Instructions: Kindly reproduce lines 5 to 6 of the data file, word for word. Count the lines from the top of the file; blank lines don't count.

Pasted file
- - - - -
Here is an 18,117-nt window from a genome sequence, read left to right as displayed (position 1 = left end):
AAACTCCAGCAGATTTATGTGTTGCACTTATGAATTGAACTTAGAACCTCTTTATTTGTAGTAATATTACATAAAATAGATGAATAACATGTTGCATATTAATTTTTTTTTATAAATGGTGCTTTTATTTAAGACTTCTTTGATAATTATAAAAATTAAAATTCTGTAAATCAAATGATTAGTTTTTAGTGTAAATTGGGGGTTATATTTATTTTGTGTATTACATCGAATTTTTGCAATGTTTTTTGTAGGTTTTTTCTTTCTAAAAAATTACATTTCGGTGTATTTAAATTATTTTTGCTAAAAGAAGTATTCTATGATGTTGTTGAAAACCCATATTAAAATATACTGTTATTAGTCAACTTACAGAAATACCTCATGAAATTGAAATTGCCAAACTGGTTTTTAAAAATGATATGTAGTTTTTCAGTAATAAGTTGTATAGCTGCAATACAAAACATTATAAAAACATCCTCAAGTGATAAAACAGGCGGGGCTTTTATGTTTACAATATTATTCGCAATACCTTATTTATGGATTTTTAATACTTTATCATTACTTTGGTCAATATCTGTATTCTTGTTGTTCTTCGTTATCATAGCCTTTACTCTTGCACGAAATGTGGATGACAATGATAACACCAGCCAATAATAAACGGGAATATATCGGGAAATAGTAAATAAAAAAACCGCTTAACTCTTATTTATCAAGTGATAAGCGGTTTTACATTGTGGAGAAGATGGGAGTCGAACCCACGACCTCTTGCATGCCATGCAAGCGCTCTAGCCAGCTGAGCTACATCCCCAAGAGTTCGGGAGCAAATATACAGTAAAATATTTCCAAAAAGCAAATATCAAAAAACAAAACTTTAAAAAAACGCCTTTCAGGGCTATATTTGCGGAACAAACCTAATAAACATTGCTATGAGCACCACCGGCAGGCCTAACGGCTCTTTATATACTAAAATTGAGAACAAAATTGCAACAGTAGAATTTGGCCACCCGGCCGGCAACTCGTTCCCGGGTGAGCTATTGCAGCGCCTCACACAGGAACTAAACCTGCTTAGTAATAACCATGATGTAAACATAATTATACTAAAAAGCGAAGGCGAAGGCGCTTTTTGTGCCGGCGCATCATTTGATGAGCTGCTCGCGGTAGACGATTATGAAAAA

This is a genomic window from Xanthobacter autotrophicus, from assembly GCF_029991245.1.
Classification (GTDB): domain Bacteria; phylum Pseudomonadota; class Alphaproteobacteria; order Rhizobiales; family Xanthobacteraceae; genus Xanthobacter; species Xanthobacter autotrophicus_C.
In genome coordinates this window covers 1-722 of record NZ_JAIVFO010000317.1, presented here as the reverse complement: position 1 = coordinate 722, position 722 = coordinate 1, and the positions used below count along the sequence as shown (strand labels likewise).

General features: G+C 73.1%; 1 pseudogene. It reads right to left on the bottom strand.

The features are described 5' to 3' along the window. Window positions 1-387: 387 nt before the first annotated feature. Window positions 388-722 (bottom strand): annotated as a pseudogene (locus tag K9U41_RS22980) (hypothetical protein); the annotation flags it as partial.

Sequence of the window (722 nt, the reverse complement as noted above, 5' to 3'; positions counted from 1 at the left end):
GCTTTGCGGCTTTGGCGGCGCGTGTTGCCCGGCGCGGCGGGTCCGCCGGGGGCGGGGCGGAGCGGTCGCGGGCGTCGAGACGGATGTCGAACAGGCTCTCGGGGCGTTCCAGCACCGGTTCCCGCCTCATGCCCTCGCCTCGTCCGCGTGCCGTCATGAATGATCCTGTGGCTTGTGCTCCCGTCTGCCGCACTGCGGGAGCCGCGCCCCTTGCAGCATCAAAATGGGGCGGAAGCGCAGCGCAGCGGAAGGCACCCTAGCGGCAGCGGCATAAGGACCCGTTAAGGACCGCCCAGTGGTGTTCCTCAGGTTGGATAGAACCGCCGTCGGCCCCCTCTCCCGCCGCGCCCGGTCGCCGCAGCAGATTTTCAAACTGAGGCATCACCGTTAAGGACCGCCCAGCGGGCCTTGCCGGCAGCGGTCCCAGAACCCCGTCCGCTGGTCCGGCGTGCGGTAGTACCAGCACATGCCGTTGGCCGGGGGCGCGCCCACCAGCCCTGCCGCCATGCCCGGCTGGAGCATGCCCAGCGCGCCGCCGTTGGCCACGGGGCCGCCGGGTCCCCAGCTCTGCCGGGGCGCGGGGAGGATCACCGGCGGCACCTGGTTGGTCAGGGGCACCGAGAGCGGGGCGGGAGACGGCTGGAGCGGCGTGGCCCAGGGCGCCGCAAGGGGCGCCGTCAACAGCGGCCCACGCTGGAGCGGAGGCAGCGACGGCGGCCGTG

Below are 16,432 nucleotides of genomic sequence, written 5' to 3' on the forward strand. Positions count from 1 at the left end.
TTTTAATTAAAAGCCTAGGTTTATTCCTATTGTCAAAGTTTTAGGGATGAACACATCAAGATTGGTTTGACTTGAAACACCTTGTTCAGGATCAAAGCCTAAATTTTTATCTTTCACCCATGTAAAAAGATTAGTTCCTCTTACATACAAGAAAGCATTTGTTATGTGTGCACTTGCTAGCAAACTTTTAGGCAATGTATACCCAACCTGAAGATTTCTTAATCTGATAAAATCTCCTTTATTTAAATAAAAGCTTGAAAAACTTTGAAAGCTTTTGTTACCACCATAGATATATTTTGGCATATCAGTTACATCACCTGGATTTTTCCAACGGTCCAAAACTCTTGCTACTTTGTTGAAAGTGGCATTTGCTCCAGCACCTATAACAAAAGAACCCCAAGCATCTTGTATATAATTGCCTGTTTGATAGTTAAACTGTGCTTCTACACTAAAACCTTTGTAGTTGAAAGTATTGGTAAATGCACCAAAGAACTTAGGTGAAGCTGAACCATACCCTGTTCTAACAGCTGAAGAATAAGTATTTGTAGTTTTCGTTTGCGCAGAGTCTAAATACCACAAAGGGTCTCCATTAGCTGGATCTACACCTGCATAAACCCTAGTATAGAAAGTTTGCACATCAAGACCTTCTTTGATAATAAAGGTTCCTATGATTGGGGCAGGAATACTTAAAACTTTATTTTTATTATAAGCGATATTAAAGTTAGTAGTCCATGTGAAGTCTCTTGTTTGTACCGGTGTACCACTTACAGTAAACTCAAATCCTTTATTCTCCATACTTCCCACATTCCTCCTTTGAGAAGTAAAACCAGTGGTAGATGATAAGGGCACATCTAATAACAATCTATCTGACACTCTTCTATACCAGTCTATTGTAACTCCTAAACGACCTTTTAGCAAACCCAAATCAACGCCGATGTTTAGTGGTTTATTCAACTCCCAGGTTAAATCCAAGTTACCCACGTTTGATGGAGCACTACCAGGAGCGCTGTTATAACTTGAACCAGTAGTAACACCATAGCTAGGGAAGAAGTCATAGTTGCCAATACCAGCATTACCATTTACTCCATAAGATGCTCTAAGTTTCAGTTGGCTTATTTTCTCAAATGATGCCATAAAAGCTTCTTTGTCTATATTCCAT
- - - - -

In genome coordinates this window covers 1-722 of record NZ_JAIVFO010000317.1, presented here as the reverse complement: position 1 = coordinate 722, position 722 = coordinate 1, and the positions used below count along the sequence as shown (strand labels likewise).

General features: G+C 73.1%; 1 pseudogene. It reads right to left on the bottom strand.